Still, organizations occasionally create and manipulate statistics to attract donations. For many years my fraternity cheered that we had more “educational touch points” than at any time in history. What was a touch point? It could be a student sleeping in the back of a room during an educational program. Regardless of intent, a statistic was manipulated to attract donors. . . now we see the problem, right? (That’s one example, there are many professional posturers in the fraternity world)
Most inter/national organizations are involved in umbrella organizations such as the NIC. As the NIC expands its authority (again, at the expense of students), its member organizations jockey for the position of, “who can impose one style of leadership on the most fraternities.”
How might this affect your fraternity? There are currently 66 members of the NIC. They pay dues to the NIC with funds typically acquired through membership dues. Still, as is the trend with most fraternities, the NIC does not factor student opinion or insights into their decisions. Legislation is endorsed and fraternities sign agreements to adopt policies before consulting their legislative bodies.
That’s not necessarily the fault of the umbrella organizations, but rather the national/international fraternities and sororities. Things in nature tend to move in the path of least resistance (think rivers). Leaders with too many decisions to make will happily defer responsibility (and feedback) to a more distant, more centralized entity if it gets some of the heat off of their back.
How does this affect you? First, as mentioned above, you are quietly endorsing legislation you have likely never read. Second, despite their assertion that umbrella associations fight to preserve free speech, they have done more to stifle startups and local organizations than they have to preserve them. Umbrella associations have turned the world against local fraternities and have put a glass ceiling over entrepreneurial college women.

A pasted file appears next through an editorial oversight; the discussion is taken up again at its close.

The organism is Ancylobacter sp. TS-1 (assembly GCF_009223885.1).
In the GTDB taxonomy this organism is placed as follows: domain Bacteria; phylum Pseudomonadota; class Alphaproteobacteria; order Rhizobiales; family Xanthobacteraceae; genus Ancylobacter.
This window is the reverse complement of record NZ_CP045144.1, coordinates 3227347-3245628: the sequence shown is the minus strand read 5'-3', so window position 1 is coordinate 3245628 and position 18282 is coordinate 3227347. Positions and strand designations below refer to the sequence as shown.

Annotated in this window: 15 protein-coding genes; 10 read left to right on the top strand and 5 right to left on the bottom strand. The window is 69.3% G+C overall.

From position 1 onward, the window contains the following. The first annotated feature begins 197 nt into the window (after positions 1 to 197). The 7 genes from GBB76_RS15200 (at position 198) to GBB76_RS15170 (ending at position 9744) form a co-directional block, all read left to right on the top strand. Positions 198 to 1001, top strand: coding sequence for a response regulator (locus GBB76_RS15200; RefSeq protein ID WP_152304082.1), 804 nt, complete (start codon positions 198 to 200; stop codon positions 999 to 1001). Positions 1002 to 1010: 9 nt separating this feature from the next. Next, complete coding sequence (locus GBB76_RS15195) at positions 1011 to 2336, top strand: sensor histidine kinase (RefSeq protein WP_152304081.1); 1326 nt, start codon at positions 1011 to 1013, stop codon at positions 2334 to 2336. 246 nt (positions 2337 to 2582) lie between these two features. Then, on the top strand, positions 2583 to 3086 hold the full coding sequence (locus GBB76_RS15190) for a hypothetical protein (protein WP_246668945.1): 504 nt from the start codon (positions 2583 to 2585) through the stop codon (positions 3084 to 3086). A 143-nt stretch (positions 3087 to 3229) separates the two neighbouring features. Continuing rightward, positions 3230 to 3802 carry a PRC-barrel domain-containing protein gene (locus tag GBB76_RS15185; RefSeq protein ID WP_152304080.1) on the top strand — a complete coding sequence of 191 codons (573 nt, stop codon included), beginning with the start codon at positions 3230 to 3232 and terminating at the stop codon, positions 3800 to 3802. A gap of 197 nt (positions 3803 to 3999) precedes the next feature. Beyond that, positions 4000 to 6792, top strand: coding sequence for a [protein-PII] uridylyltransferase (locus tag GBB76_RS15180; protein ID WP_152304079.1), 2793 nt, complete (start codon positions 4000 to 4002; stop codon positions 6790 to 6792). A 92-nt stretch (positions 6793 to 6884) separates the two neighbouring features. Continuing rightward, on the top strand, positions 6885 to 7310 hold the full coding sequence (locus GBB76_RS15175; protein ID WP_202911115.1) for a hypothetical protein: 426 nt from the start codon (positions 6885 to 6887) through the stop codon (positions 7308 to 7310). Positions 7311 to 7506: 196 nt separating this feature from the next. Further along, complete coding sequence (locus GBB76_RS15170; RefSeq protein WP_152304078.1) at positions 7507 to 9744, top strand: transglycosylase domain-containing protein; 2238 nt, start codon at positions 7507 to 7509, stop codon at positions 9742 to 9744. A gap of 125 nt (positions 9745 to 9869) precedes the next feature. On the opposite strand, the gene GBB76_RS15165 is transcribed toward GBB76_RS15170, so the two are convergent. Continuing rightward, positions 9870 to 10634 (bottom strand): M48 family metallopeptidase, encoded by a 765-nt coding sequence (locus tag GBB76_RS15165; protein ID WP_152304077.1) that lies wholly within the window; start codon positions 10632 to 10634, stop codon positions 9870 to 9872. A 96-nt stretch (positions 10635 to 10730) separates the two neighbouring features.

So. . . Special Interests
As members of fraternities and sororities, and students or alumni of colleges and universities, our attention should be paid to how contracts or investments are being managed, not whether or not they occur. New hazing laws are not inherently good because they are new and because they are anti-hazing laws – for example.
Unlike the governments of the world, there is no wikileaks-style watchdog pointing out conflicts of interest within our national or international governing structures. The data that dues-paying members receive is not objective. More often than not it is a form of marketing to support the positions of elected leaders and those who lobby them.
The single most effective reform a fraternity can make in the 21st Century is to pump the breaks when it comes to centralization. Structural inefficiencies and poorly-distributed decision rights are the silent catalysts behind our greatest threats. Not everything is a matter for an inter/national fraternity CEO.
Update: This post was re-written and re-posted in 2019. It was originally published in January, 2017. Thanks for reading :).